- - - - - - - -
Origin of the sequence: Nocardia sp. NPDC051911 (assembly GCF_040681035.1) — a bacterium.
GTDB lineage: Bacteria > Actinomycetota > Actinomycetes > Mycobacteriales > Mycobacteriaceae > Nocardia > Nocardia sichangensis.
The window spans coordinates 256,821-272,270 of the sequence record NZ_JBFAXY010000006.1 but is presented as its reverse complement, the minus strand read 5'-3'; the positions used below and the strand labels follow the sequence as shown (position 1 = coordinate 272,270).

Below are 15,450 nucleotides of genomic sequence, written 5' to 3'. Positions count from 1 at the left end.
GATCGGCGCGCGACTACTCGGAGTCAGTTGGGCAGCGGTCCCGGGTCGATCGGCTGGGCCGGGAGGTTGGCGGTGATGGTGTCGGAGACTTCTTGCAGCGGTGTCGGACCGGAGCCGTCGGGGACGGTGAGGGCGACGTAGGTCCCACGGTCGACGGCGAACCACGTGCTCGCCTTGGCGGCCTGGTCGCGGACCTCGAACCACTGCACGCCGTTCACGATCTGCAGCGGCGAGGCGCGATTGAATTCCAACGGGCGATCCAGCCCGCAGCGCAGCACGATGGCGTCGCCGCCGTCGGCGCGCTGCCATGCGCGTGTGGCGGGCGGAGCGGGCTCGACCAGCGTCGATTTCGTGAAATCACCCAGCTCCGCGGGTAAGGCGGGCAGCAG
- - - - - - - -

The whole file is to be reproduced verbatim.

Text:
Origin of the sequence: Nocardia sp. NPDC051911 (assembly GCF_040681035.1) — a bacterium.
GTDB lineage: Bacteria > Actinomycetota > Actinomycetes > Mycobacteriales > Mycobacteriaceae > Nocardia > Nocardia sichangensis.
The window spans coordinates 256,821-272,270 of the sequence record NZ_JBFAXY010000006.1 but is presented as its reverse complement, the minus strand read 5'-3'; the positions used below and the strand labels follow the sequence as shown (position 1 = coordinate 272,270).

Below are 15,450 nucleotides of genomic sequence, written 5' to 3'. Positions count from 1 at the left end.
GATCGGCGCGCGACTACTCGGAGTCAGTTGGGCAGCGGTCCCGGGTCGATCGGCTGGGCCGGGAGGTTGGCGGTGATGGTGTCGGAGACTTCTTGCAGCGGTGTCGGACCGGAGCCGTCGGGGACGGTGAGGGCGACGTAGGTCCCACGGTCGACGGCGAACCACGTGCTCGCCTTGGCGGCCTGGTCGCGGACCTCGAACCACTGCACGCCGTTCACGATCTGCAGCGGCGAGGCGCGATTGAATTCCAACGGGCGATCCAGCCCGCAGCGCAGCACGATGGCGTCGCCGCCGTCGGCGCGCTGCCATGCGCGTGTGGCGGGCGGAGCGGGCTCGACCAGCGTCGATTTCGTGAAATCACCCAGCTCCGCGGGTAAGGCGGGCAGCAG